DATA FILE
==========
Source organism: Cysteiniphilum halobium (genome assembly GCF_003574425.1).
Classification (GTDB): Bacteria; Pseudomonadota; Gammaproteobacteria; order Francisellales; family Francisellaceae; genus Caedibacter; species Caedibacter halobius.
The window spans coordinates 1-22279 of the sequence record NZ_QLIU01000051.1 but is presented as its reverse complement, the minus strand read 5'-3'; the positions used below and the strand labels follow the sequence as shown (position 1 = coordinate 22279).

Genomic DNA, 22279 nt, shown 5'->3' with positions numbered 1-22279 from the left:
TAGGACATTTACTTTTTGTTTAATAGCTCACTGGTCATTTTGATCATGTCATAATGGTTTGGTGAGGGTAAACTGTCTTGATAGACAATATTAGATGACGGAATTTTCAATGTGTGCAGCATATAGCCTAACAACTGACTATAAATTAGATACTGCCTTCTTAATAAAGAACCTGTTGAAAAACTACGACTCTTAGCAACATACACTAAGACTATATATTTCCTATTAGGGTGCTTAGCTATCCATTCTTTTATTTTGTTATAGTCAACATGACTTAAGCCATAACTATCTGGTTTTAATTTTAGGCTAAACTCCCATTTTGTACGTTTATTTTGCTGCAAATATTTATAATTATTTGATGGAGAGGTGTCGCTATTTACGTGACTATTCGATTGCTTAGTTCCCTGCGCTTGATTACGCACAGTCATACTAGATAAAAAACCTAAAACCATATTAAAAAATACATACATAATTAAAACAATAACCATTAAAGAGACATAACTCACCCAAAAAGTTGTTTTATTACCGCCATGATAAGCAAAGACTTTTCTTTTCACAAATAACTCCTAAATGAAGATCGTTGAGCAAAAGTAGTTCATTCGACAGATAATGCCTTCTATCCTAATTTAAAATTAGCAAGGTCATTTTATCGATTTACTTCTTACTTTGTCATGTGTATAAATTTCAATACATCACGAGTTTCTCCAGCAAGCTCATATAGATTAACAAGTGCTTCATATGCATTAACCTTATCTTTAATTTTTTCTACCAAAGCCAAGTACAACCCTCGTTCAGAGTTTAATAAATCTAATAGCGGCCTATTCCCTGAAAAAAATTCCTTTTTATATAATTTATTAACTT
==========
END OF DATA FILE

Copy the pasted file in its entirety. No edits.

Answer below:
Source organism: Cysteiniphilum halobium (genome assembly GCF_003574425.1).
Classification (GTDB): Bacteria; Pseudomonadota; Gammaproteobacteria; order Francisellales; family Francisellaceae; genus Caedibacter; species Caedibacter halobius.
The window spans coordinates 1-22279 of the sequence record NZ_QLIU01000051.1 but is presented as its reverse complement, the minus strand read 5'-3'; the positions used below and the strand labels follow the sequence as shown (position 1 = coordinate 22279).

Genomic DNA, 22279 nt, shown 5'->3' with positions numbered 1-22279 from the left:
TAGGACATTTACTTTTTGTTTAATAGCTCACTGGTCATTTTGATCATGTCATAATGGTTTGGTGAGGGTAAACTGTCTTGATAGACAATATTAGATGACGGAATTTTCAATGTGTGCAGCATATAGCCTAACAACTGACTATAAATTAGATACTGCCTTCTTAATAAAGAACCTGTTGAAAAACTACGACTCTTAGCAACATACACTAAGACTATATATTTCCTATTAGGGTGCTTAGCTATCCATTCTTTTATTTTGTTATAGTCAACATGACTTAAGCCATAACTATCTGGTTTTAATTTTAGGCTAAACTCCCATTTTGTACGTTTATTTTGCTGCAAATATTTATAATTATTTGATGGAGAGGTGTCGCTATTTACGTGACTATTCGATTGCTTAGTTCCCTGCGCTTGATTACGCACAGTCATACTAGATAAAAAACCTAAAACCATATTAAAAAATACATACATAATTAAAACAATAACCATTAAAGAGACATAACTCACCCAAAAAGTTGTTTTATTACCGCCATGATAAGCAAAGACTTTTCTTTTCACAAATAACTCCTAAATGAAGATCGTTGAGCAAAAGTAGTTCATTCGACAGATAATGCCTTCTATCCTAATTTAAAATTAGCAAGGTCATTTTATCGATTTACTTCTTACTTTGTCATGTGTATAAATTTCAATACATCACGAGTTTCTCCAGCAAGCTCATATAGATTAACAAGTGCTTCATATGCATTAACCTTATCTTTAATTTTTTCTACCAAAGCCAAGTACAACCCTCGTTCAGAGTTTAATAAATCTAATAGCGGCCTATTCCCTGAAAAAAATTCCTTTTTATATAATTTATTAACTT